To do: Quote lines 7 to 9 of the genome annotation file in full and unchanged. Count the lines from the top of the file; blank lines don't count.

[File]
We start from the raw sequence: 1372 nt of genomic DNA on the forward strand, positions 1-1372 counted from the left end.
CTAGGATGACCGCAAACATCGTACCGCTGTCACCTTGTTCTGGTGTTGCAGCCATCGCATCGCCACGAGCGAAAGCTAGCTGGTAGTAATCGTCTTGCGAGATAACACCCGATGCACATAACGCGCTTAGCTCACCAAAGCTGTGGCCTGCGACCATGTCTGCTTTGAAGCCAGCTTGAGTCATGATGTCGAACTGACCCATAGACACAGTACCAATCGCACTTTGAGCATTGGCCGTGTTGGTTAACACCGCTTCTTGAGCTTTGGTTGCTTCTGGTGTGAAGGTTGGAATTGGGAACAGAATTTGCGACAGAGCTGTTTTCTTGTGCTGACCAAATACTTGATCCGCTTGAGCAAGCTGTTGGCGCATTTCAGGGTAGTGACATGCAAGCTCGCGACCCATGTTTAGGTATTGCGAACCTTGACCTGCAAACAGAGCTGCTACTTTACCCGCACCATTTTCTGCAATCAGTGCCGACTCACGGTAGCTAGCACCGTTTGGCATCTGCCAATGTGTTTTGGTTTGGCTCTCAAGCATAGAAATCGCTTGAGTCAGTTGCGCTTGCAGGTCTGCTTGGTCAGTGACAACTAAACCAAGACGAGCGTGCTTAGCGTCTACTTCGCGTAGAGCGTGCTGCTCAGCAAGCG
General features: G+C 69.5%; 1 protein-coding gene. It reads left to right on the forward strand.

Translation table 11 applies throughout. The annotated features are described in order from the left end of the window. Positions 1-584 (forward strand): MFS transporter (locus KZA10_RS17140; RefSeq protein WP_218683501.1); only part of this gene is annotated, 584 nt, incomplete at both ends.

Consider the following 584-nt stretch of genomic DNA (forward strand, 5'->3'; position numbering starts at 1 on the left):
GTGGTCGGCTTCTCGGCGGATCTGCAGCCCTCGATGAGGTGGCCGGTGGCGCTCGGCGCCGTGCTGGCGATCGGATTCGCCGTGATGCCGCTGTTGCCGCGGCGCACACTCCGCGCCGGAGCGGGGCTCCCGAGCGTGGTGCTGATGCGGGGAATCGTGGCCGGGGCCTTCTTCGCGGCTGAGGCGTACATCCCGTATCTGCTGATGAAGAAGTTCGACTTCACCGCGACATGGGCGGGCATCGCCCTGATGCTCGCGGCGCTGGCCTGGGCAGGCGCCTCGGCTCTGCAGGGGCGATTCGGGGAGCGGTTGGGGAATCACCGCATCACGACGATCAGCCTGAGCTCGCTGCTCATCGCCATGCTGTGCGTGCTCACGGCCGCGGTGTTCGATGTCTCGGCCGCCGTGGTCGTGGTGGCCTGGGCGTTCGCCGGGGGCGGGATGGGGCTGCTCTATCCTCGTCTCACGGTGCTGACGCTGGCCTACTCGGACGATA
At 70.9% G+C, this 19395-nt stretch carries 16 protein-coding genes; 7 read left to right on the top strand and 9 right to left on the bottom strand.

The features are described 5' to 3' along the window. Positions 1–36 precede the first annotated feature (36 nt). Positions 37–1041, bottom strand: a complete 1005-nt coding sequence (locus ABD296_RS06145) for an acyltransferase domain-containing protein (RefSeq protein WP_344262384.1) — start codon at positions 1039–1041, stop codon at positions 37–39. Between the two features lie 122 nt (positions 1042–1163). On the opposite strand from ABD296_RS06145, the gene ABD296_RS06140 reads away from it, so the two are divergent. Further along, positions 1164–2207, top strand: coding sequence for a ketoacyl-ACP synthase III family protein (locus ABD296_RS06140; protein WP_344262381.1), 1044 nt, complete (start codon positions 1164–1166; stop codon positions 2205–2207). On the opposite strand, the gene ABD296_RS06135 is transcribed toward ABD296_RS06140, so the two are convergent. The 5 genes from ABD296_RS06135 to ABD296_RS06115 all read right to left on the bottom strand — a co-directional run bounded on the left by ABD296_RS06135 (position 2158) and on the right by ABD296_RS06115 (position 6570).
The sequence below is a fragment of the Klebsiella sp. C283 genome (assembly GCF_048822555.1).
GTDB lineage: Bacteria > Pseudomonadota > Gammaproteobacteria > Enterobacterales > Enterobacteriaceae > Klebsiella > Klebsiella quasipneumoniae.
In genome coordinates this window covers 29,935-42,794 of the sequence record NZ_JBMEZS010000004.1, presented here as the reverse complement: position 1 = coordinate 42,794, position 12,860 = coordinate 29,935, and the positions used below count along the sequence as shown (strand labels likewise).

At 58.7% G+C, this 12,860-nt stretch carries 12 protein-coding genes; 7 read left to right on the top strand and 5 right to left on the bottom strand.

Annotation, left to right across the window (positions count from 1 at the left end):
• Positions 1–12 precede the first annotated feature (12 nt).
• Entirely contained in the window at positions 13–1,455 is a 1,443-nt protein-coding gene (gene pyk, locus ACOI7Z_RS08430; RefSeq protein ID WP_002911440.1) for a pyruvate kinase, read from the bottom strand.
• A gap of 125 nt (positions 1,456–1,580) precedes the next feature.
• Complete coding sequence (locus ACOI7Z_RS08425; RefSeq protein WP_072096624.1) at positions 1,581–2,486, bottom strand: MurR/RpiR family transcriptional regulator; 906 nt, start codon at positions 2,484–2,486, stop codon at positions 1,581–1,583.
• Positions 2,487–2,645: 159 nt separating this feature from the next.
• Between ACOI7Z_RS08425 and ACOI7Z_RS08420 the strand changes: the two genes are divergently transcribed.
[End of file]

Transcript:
At 70.9% G+C, this 19395-nt stretch carries 16 protein-coding genes; 7 read left to right on the top strand and 9 right to left on the bottom strand.

The features are described 5' to 3' along the window. Positions 1–36 precede the first annotated feature (36 nt). Positions 37–1041, bottom strand: a complete 1005-nt coding sequence (locus ABD296_RS06145) for an acyltransferase domain-containing protein (RefSeq protein WP_344262384.1) — start codon at positions 1039–1041, stop codon at positions 37–39. Between the two features lie 122 nt (positions 1042–1163). On the opposite strand from ABD296_RS06145, the gene ABD296_RS06140 reads away from it, so the two are divergent. Further along, positions 1164–2207, top strand: coding sequence for a ketoacyl-ACP synthase III family protein (locus ABD296_RS06140; protein WP_344262381.1), 1044 nt, complete (start codon positions 1164–1166; stop codon positions 2205–2207). On the opposite strand, the gene ABD296_RS06135 is transcribed toward ABD296_RS06140, so the two are convergent. The 5 genes from ABD296_RS06135 to ABD296_RS06115 all read right to left on the bottom strand — a co-directional run bounded on the left by ABD296_RS06135 (position 2158) and on the right by ABD296_RS06115 (position 6570).
The sequence below is a fragment of the Klebsiella sp. C283 genome (assembly GCF_048822555.1).